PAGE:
And...the Bad News about Ph.D. Grants
Are you married, with children? Most financial assistance plans that are associated with Ph.D. grants and programs are designed to support a single student -- not a spouse, and not children. This means that, if you are married and going back to school to get your doctorate, you will struggle financially if your spouse does not have a full-time job. Many universities include health care benefits with their funding packages for doctoral students, but they do not include dependents in their coverage options. Adding those dependents can be extremely expensive -- so again, if your spouse has full-time employment, things will likely go much better for you and your family.
Now -- let's say you get your five-year funding package and head off on your merry way to a Ph.D. in Comparative Literature, or Medieval History, or German Language. As more and more levels of government struggle to find funding for their budgets, public universities will begin to find themselves hiking tuition rates -- and trimming programs. Before you plunge into a five-year study program in a liberal arts field of study, you want to communicate with professors in your department of study to find out what things you need to do to make yourself competitive for the faculty openings that will be out there when you graduate.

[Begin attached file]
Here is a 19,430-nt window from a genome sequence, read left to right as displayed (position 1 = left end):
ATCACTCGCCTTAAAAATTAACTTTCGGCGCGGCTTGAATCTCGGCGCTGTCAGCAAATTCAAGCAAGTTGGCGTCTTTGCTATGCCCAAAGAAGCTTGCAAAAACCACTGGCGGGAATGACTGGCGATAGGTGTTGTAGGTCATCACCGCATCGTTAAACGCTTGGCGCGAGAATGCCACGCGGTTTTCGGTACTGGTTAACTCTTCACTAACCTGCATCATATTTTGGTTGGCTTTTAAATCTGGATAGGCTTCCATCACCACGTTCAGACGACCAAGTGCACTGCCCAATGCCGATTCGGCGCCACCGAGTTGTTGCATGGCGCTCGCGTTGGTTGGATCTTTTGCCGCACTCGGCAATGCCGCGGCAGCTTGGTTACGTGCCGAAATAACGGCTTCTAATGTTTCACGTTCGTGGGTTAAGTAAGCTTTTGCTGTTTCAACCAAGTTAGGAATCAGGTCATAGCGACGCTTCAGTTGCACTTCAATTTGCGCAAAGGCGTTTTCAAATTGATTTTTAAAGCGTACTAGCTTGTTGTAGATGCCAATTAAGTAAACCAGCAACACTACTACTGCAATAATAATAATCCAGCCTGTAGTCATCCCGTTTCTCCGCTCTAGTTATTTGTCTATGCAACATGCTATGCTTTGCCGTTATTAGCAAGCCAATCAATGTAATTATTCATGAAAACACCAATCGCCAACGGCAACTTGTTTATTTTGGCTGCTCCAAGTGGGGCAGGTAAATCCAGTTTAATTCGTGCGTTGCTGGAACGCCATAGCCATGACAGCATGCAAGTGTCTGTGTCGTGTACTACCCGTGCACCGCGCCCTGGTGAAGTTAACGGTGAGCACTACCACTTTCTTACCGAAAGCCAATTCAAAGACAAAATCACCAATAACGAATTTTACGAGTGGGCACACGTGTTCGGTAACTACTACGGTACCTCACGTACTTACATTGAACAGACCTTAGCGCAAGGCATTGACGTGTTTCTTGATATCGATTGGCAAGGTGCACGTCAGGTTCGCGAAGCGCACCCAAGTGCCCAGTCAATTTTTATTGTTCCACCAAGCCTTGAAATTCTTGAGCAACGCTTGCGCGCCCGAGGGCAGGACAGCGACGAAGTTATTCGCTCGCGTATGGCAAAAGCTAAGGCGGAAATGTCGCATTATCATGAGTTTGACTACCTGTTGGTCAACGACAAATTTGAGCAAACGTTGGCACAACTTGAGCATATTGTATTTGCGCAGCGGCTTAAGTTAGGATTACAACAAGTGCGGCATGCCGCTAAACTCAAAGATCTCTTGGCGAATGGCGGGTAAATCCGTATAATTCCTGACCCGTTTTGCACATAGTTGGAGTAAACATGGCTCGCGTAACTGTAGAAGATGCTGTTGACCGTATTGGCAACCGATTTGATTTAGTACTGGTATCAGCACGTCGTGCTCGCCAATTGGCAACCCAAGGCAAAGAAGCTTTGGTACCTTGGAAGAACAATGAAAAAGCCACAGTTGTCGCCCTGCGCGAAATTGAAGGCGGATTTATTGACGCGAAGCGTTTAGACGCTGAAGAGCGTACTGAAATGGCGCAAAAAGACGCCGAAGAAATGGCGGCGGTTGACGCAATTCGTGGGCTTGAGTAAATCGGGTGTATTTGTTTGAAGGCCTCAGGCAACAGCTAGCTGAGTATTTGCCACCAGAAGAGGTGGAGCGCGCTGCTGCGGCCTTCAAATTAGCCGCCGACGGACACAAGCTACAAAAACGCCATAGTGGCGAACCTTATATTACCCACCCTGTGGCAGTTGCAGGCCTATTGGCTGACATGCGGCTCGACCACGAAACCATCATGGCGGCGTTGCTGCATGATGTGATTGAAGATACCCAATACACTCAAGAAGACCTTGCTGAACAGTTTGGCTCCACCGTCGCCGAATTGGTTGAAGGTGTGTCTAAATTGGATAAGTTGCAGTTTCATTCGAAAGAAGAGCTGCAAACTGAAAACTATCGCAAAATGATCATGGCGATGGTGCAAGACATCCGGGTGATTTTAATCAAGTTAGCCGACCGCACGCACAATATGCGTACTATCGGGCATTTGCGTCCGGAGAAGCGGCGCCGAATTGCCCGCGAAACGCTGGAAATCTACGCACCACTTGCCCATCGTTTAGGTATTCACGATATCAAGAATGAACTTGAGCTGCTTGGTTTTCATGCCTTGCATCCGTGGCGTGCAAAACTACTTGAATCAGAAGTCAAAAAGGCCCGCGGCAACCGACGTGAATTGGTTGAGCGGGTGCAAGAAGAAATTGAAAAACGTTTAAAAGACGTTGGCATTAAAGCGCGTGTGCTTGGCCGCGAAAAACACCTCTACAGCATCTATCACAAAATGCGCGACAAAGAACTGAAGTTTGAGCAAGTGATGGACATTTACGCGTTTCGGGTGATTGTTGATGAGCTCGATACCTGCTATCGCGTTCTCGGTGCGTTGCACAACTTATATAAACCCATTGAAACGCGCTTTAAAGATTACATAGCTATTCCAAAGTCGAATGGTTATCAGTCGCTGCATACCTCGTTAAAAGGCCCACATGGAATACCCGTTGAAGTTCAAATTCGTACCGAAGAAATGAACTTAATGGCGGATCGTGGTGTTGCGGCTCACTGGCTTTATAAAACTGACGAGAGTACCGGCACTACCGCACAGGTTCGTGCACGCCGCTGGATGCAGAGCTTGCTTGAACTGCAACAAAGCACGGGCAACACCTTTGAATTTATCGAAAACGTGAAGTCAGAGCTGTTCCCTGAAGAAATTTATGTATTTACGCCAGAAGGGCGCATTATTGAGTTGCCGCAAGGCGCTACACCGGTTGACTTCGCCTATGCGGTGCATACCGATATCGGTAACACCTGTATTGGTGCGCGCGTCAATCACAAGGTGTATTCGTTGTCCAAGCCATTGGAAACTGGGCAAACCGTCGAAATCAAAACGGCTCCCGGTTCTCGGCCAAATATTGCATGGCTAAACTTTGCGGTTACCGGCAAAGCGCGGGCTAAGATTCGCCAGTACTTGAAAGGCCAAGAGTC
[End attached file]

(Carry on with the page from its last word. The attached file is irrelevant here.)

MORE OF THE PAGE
These things said, there are Ph.D. grants out there, nationwide, that will help you pursue the field of your passion. The University of North Texas is just one institution that has an Office of Nationally Competitive Scholarships, or a similar agency, to help its graduate students connect to the funding sources out there. The money is out there -- but so is the competition. The harder you work, the more likely you are to fund -- and finish -- your doctoral degree.